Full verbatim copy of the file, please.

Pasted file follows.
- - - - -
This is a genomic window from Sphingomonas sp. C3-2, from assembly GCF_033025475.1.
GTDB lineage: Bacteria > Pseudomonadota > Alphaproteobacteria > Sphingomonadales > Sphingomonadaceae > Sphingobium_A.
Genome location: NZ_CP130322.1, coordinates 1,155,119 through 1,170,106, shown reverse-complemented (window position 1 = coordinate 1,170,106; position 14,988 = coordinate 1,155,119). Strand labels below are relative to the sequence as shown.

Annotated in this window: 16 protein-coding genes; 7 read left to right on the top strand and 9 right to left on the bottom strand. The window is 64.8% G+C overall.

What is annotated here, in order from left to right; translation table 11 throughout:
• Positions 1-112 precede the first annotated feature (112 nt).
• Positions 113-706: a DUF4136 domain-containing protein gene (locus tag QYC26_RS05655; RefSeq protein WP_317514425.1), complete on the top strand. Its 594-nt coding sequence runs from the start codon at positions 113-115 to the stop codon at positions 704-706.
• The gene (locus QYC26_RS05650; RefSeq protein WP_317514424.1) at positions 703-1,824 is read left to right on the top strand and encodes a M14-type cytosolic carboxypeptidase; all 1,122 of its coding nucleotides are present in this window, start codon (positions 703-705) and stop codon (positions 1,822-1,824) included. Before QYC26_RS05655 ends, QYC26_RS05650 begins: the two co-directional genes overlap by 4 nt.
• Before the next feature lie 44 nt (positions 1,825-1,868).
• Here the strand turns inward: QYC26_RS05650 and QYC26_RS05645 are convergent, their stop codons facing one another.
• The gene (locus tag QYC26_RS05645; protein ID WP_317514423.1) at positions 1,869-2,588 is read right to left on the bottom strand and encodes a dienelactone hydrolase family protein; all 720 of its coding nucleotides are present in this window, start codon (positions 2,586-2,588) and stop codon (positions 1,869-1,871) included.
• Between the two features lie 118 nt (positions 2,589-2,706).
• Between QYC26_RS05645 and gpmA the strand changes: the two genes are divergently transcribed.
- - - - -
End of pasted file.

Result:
This is a genomic window from Sphingomonas sp. C3-2, from assembly GCF_033025475.1.
GTDB lineage: Bacteria > Pseudomonadota > Alphaproteobacteria > Sphingomonadales > Sphingomonadaceae > Sphingobium_A.
Genome location: NZ_CP130322.1, coordinates 1,155,119 through 1,170,106, shown reverse-complemented (window position 1 = coordinate 1,170,106; position 14,988 = coordinate 1,155,119). Strand labels below are relative to the sequence as shown.

Annotated in this window: 16 protein-coding genes; 7 read left to right on the top strand and 9 right to left on the bottom strand. The window is 64.8% G+C overall.

What is annotated here, in order from left to right; translation table 11 throughout:
• Positions 1-112 precede the first annotated feature (112 nt).
• Positions 113-706: a DUF4136 domain-containing protein gene (locus tag QYC26_RS05655; RefSeq protein WP_317514425.1), complete on the top strand. Its 594-nt coding sequence runs from the start codon at positions 113-115 to the stop codon at positions 704-706.
• The gene (locus QYC26_RS05650; RefSeq protein WP_317514424.1) at positions 703-1,824 is read left to right on the top strand and encodes a M14-type cytosolic carboxypeptidase; all 1,122 of its coding nucleotides are present in this window, start codon (positions 703-705) and stop codon (positions 1,822-1,824) included. Before QYC26_RS05655 ends, QYC26_RS05650 begins: the two co-directional genes overlap by 4 nt.
• Before the next feature lie 44 nt (positions 1,825-1,868).
• Here the strand turns inward: QYC26_RS05650 and QYC26_RS05645 are convergent, their stop codons facing one another.
• The gene (locus tag QYC26_RS05645; protein ID WP_317514423.1) at positions 1,869-2,588 is read right to left on the bottom strand and encodes a dienelactone hydrolase family protein; all 720 of its coding nucleotides are present in this window, start codon (positions 2,586-2,588) and stop codon (positions 1,869-1,871) included.
• Between the two features lie 118 nt (positions 2,589-2,706).
• Between QYC26_RS05645 and gpmA the strand changes: the two genes are divergently transcribed.